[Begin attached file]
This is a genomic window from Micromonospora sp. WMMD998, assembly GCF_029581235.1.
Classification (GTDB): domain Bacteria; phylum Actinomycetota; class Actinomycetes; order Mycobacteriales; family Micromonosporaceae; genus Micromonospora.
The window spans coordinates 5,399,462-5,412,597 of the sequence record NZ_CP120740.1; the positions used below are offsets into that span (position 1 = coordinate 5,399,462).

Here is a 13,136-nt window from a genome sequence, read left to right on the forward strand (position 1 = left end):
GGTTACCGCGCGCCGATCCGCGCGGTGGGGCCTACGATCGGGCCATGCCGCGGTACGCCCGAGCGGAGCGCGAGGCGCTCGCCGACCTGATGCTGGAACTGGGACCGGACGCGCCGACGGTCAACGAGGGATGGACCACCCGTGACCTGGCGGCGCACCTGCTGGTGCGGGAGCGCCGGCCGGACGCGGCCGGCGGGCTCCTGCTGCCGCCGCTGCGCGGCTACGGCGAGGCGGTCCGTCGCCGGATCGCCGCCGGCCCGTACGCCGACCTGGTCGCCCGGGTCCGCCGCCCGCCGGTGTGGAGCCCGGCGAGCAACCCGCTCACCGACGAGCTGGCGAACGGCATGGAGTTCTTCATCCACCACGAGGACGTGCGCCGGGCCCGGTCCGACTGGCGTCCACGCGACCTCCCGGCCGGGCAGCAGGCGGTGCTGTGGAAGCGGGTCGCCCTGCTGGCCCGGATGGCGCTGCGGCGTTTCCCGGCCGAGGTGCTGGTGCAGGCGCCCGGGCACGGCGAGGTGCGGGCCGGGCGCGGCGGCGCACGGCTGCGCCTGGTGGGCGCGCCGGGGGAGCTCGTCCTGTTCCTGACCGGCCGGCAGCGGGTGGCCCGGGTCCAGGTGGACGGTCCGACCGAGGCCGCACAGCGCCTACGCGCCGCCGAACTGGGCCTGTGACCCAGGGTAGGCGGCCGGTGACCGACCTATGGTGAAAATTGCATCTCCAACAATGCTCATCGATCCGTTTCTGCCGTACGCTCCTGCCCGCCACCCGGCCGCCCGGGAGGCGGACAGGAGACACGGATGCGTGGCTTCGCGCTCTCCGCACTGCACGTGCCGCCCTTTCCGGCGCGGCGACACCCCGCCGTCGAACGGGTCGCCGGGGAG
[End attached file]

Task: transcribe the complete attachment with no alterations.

This is a genomic window from Micromonospora sp. WMMD998, assembly GCF_029581235.1.
Classification (GTDB): domain Bacteria; phylum Actinomycetota; class Actinomycetes; order Mycobacteriales; family Micromonosporaceae; genus Micromonospora.
The window spans coordinates 5,399,462-5,412,597 of the sequence record NZ_CP120740.1; the positions used below are offsets into that span (position 1 = coordinate 5,399,462).

Here is a 13,136-nt window from a genome sequence, read left to right on the forward strand (position 1 = left end):
GGTTACCGCGCGCCGATCCGCGCGGTGGGGCCTACGATCGGGCCATGCCGCGGTACGCCCGAGCGGAGCGCGAGGCGCTCGCCGACCTGATGCTGGAACTGGGACCGGACGCGCCGACGGTCAACGAGGGATGGACCACCCGTGACCTGGCGGCGCACCTGCTGGTGCGGGAGCGCCGGCCGGACGCGGCCGGCGGGCTCCTGCTGCCGCCGCTGCGCGGCTACGGCGAGGCGGTCCGTCGCCGGATCGCCGCCGGCCCGTACGCCGACCTGGTCGCCCGGGTCCGCCGCCCGCCGGTGTGGAGCCCGGCGAGCAACCCGCTCACCGACGAGCTGGCGAACGGCATGGAGTTCTTCATCCACCACGAGGACGTGCGCCGGGCCCGGTCCGACTGGCGTCCACGCGACCTCCCGGCCGGGCAGCAGGCGGTGCTGTGGAAGCGGGTCGCCCTGCTGGCCCGGATGGCGCTGCGGCGTTTCCCGGCCGAGGTGCTGGTGCAGGCGCCCGGGCACGGCGAGGTGCGGGCCGGGCGCGGCGGCGCACGGCTGCGCCTGGTGGGCGCGCCGGGGGAGCTCGTCCTGTTCCTGACCGGCCGGCAGCGGGTGGCCCGGGTCCAGGTGGACGGTCCGACCGAGGCCGCACAGCGCCTACGCGCCGCCGAACTGGGCCTGTGACCCAGGGTAGGCGGCCGGTGACCGACCTATGGTGAAAATTGCATCTCCAACAATGCTCATCGATCCGTTTCTGCCGTACGCTCCTGCCCGCCACCCGGCCGCCCGGGAGGCGGACAGGAGACACGGATGCGTGGCTTCGCGCTCTCCGCACTGCACGTGCCGCCCTTTCCGGCGCGGCGACACCCCGCCGTCGAACGGGTCGCCGGGGAG